The Story of God & His People: Part II
Nine and a half years ago I stood about right here. I recited vows like for better or worse, for richer or poorer, in sickness and health. But if I was being honest with you I can’t say that I was thinking about worse, poorer, or sickness on that day. My wedding day was a day of excitement and hope.
Last week we looked at the beginning of the story of God’s marriage to his people. In the beginning heaven and earth were in a perfect marriage and this was on display in the first marriage between Adam and Eve. But at this point we have to confess that it doesn’t feel perfect. Word like poorer, sickness, and worse could accurately describe the spiritual state of humanity. Every worldview in the history of humanity has asked the questions (1) where do we come from, and (2) what went wrong? Last week we looked at the former, this week the latter.
Remember Pastor Kevin mentioned that the creation covenant had 2 stipulations, one positive – be fruitful and multiply – and one negative – you shall not eat of the fruit of the tree. In Gen 3 Adam sinned in rebellion to God’s covenant. Gen 3 – Rev 20 is the story of man’s unfaithfulness and God’s faithfulness. Hosea 3 is the most vivid tangible picture in the Scripture of our rebellion and God’s response. We have been unfaithful to God’s covenant, but God is faithful.
The first thing that Hosea teaches us is that our relationship with God is like a marriage. When the Lord first spoke through Hosea, the Lord said to Hosea, “Go, take to yourself a wife of whoredom and have children of whoredom, for the land commits great whoredom by forsaking the Lord (Hos 1.2).” YHWH tells Hosea that he has to marry a woman who will break his heart and commit adultery because he has to know how God feels in his marriage.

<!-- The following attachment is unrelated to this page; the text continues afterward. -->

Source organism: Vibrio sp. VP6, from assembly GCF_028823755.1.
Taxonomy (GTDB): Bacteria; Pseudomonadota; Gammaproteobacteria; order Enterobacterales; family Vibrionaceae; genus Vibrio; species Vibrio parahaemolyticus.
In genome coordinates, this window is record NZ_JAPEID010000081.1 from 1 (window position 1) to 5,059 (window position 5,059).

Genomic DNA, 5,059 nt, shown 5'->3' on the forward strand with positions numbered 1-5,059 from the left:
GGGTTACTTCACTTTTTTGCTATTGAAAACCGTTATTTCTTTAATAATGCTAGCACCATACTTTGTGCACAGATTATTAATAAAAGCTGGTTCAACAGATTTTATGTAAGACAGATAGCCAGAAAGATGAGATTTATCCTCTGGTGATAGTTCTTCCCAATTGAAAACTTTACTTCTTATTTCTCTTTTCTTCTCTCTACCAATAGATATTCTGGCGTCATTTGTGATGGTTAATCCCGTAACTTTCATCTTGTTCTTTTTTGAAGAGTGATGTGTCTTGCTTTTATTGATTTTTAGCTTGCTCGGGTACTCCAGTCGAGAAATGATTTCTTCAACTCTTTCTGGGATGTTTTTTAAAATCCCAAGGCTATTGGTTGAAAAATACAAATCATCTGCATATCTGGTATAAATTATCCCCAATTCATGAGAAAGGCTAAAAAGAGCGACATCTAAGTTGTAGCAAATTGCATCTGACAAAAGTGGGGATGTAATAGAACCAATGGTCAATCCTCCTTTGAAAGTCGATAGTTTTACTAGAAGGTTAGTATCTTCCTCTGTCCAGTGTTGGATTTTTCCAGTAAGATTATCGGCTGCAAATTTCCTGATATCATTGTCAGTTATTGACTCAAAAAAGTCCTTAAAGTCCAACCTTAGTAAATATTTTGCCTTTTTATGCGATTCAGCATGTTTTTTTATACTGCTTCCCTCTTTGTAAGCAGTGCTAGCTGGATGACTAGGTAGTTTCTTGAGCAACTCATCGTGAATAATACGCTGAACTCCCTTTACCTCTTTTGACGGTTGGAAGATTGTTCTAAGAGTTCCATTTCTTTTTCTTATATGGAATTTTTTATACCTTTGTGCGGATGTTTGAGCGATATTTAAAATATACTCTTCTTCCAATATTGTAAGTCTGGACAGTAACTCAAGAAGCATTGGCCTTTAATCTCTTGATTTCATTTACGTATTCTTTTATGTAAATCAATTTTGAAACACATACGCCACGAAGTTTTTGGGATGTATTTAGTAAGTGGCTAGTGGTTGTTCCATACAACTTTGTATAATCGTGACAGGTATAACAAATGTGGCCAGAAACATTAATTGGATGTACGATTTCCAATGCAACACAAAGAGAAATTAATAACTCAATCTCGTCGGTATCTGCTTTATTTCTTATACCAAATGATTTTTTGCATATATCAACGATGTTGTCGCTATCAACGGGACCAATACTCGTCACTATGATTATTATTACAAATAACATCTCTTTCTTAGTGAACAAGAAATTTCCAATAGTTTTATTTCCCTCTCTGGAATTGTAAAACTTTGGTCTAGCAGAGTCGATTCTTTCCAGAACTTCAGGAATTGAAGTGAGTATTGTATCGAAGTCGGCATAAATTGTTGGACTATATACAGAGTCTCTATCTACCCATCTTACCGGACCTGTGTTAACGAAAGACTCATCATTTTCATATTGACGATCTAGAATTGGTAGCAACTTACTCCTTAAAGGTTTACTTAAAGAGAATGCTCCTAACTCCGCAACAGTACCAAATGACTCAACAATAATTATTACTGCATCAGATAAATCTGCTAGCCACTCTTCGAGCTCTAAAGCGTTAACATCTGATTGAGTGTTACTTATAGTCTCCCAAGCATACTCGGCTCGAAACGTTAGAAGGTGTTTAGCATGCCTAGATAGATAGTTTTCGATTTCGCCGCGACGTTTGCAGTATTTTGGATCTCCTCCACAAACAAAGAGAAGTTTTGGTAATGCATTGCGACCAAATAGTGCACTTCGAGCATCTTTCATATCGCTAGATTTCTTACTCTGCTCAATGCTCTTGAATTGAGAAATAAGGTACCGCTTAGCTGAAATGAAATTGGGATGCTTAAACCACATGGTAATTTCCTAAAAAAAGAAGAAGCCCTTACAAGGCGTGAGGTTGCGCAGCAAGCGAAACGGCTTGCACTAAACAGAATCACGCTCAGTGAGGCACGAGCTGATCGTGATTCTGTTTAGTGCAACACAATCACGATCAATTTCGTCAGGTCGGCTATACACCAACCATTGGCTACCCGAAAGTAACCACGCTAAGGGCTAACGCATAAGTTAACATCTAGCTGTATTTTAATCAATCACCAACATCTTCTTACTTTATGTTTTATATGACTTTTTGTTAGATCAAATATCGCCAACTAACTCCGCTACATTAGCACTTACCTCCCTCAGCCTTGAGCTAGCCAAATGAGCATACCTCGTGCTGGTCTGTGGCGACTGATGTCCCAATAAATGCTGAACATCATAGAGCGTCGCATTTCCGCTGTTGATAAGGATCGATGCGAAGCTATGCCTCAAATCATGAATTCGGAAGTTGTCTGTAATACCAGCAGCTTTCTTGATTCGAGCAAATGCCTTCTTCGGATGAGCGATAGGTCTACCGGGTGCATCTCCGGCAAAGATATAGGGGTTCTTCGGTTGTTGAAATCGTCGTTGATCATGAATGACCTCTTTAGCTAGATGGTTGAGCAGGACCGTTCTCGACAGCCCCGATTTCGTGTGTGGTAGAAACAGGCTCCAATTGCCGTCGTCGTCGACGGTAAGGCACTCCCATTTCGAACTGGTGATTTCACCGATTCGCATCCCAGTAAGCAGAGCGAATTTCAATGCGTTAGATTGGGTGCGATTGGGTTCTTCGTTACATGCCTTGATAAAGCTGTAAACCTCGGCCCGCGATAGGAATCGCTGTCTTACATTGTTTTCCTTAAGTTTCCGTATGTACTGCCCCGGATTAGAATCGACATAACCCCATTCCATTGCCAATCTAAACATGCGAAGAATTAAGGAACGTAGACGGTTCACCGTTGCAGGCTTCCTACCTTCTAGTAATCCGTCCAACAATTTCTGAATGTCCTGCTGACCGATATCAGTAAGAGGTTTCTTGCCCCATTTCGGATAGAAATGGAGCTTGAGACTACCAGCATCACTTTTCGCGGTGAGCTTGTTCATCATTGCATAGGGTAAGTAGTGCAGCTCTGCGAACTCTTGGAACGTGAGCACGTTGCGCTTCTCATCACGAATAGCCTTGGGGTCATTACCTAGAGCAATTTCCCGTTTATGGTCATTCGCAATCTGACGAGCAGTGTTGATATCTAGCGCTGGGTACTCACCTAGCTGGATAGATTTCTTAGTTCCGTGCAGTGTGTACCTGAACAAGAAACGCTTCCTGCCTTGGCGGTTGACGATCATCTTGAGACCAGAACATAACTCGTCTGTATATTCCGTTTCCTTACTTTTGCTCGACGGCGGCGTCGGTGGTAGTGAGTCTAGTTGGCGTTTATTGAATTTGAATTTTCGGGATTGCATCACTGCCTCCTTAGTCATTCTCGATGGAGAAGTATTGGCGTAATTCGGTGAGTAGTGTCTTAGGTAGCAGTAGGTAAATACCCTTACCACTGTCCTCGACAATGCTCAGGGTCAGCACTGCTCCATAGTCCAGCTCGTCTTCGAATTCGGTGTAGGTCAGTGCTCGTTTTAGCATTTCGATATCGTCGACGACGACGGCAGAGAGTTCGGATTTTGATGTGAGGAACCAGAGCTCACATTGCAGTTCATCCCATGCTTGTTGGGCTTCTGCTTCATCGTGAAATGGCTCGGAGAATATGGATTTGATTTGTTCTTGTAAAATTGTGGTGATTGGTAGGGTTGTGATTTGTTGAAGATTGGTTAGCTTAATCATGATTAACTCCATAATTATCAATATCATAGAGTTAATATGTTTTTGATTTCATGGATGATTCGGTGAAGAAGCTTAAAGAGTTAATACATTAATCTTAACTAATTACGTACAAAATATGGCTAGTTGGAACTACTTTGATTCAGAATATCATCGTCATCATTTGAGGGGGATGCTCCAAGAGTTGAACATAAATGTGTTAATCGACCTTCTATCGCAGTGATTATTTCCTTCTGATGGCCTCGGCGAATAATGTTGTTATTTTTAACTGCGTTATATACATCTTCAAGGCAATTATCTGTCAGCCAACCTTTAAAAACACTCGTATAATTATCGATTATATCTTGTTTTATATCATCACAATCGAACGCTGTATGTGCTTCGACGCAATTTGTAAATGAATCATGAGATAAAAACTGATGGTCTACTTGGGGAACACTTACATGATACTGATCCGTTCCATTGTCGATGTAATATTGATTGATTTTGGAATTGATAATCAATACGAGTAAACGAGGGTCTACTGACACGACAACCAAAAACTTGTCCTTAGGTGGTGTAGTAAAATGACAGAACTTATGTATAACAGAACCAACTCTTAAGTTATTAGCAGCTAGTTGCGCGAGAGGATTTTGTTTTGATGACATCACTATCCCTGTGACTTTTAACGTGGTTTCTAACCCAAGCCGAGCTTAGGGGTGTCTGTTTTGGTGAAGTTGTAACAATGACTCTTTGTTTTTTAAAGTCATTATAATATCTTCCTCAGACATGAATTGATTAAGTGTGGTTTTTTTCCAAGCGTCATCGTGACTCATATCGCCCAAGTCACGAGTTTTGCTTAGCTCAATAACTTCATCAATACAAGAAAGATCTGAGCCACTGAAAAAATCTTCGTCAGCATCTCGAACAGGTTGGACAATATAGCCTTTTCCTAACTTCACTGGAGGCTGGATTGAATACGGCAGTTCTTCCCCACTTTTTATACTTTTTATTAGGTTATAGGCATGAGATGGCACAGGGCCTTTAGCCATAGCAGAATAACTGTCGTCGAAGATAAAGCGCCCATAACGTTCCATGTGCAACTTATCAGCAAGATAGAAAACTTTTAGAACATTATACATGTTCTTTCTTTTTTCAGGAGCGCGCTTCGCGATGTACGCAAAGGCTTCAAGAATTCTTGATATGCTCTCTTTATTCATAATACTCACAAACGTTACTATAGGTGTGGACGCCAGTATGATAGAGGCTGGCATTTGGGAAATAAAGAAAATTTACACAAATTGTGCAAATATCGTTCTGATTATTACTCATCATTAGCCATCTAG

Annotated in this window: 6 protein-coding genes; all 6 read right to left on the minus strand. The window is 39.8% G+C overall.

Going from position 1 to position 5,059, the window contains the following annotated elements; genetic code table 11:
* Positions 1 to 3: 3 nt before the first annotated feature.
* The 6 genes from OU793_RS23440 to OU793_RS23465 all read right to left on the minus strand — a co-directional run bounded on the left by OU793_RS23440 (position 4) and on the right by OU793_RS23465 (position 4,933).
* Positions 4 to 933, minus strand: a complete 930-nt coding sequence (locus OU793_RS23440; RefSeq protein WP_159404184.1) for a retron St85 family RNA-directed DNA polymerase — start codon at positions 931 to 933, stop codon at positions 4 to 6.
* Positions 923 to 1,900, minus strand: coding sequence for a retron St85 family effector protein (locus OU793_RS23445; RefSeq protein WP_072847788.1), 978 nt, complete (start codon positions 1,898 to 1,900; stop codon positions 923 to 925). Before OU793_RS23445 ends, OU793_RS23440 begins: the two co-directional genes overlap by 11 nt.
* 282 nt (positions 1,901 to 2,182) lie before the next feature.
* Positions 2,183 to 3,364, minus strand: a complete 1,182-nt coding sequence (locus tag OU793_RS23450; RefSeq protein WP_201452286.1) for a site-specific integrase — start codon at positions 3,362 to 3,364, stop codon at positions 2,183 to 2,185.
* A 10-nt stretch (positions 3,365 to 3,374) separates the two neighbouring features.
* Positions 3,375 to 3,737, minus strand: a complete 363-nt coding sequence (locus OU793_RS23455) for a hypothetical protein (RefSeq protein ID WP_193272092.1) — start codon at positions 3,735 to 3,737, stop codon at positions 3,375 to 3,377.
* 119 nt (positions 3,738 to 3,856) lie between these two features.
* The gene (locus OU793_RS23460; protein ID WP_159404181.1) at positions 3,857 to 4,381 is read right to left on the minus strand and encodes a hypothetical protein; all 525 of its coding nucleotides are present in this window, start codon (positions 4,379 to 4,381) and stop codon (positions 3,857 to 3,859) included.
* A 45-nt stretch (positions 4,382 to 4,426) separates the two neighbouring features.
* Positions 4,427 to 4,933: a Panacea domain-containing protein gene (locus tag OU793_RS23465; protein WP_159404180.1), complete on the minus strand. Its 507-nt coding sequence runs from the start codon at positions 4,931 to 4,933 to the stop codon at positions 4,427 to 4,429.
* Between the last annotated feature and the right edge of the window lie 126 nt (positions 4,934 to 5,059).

Hosea marries her as a living-breathing picture of how God has loved his people. We are sinners and yet God has taken the initiative to pursue us. Like PK mentioned last week God’s kingdom has always been God’s people in God’s place under God’s blessing and rule. While we are indeed members of God’s kingdom, to know God as king isn’t enough. The Bible also says he is the husband to his people. Look at Hos 2.7, 16. Paul calls the church the bride of X in Eph 5. Marriage is the most intimate human relationship on earth. That’s how God wants to relate to us. Not just as king or Father, but as husband. God’s people in God’s place under God’s blessing and rule are the bride of X.